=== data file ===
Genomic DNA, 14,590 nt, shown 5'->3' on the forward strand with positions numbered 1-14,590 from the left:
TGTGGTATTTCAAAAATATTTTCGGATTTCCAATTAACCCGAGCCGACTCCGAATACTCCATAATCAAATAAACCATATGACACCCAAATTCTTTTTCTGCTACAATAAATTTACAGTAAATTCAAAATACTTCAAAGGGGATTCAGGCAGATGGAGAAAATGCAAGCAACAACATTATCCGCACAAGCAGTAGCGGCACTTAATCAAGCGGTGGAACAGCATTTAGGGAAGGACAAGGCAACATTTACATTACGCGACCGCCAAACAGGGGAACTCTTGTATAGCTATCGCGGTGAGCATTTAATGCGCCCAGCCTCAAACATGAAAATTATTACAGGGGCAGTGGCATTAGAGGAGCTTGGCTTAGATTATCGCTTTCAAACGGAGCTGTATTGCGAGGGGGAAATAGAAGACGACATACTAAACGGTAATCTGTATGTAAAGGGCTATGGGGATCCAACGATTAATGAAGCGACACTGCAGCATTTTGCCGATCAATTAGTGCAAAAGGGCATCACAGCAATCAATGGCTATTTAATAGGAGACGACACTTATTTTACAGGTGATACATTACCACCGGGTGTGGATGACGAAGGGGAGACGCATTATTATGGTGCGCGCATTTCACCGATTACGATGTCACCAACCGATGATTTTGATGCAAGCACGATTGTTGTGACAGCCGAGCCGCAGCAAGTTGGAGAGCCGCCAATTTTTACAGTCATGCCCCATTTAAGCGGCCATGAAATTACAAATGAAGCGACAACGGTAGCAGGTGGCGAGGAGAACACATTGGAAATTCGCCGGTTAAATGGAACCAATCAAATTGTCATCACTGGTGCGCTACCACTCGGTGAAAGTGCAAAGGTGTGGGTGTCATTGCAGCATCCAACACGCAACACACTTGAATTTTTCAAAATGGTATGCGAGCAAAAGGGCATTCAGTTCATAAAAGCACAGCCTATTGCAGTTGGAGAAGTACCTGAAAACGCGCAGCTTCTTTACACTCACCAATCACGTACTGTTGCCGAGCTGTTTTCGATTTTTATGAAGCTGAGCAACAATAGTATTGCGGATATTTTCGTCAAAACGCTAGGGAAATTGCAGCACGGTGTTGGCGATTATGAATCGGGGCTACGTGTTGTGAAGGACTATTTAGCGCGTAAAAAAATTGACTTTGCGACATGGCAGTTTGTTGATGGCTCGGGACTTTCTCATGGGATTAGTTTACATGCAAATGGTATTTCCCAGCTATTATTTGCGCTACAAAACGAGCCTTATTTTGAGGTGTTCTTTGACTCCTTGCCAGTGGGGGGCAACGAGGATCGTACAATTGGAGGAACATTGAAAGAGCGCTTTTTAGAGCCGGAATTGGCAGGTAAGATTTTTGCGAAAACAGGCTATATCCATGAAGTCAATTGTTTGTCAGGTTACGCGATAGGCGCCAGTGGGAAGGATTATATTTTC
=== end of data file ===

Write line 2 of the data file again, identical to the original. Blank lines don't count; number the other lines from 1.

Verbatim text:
TGTGGTATTTCAAAAATATTTTCGGATTTCCAATTAACCCGAGCCGACTCCGAATACTCCATAATCAAATAAACCATATGACACCCAAATTCTTTTTCTGCTACAATAAATTTACAGTAAATTCAAAATACTTCAAAGGGGATTCAGGCAGATGGAGAAAATGCAAGCAACAACATTATCCGCACAAGCAGTAGCGGCACTTAATCAAGCGGTGGAACAGCATTTAGGGAAGGACAAGGCAACATTTACATTACGCGACCGCCAAACAGGGGAACTCTTGTATAGCTATCGCGGTGAGCATTTAATGCGCCCAGCCTCAAACATGAAAATTATTACAGGGGCAGTGGCATTAGAGGAGCTTGGCTTAGATTATCGCTTTCAAACGGAGCTGTATTGCGAGGGGGAAATAGAAGACGACATACTAAACGGTAATCTGTATGTAAAGGGCTATGGGGATCCAACGATTAATGAAGCGACACTGCAGCATTTTGCCGATCAATTAGTGCAAAAGGGCATCACAGCAATCAATGGCTATTTAATAGGAGACGACACTTATTTTACAGGTGATACATTACCACCGGGTGTGGATGACGAAGGGGAGACGCATTATTATGGTGCGCGCATTTCACCGATTACGATGTCACCAACCGATGATTTTGATGCAAGCACGATTGTTGTGACAGCCGAGCCGCAGCAAGTTGGAGAGCCGCCAATTTTTACAGTCATGCCCCATTTAAGCGGCCATGAAATTACAAATGAAGCGACAACGGTAGCAGGTGGCGAGGAGAACACATTGGAAATTCGCCGGTTAAATGGAACCAATCAAATTGTCATCACTGGTGCGCTACCACTCGGTGAAAGTGCAAAGGTGTGGGTGTCATTGCAGCATCCAACACGCAACACACTTGAATTTTTCAAAATGGTATGCGAGCAAAAGGGCATTCAGTTCATAAAAGCACAGCCTATTGCAGTTGGAGAAGTACCTGAAAACGCGCAGCTTCTTTACACTCACCAATCACGTACTGTTGCCGAGCTGTTTTCGATTTTTATGAAGCTGAGCAACAATAGTATTGCGGATATTTTCGTCAAAACGCTAGGGAAATTGCAGCACGGTGTTGGCGATTATGAATCGGGGCTACGTGTTGTGAAGGACTATTTAGCGCGTAAAAAAATTGACTTTGCGACATGGCAGTTTGTTGATGGCTCGGGACTTTCTCATGGGATTAGTTTACATGCAAATGGTATTTCCCAGCTATTATTTGCGCTACAAAACGAGCCTTATTTTGAGGTGTTCTTTGACTCCTTGCCAGTGGGGGGCAACGAGGATCGTACAATTGGAGGAACATTGAAAGAGCGCTTTTTAGAGCCGGAATTGGCAGGTAAGATTTTTGCGAAAACAGGCTATATCCATGAAGTCAATTGTTTGTCAGGTTACGCGATAGGCGCCAGTGGGAAGGATTATATTTTC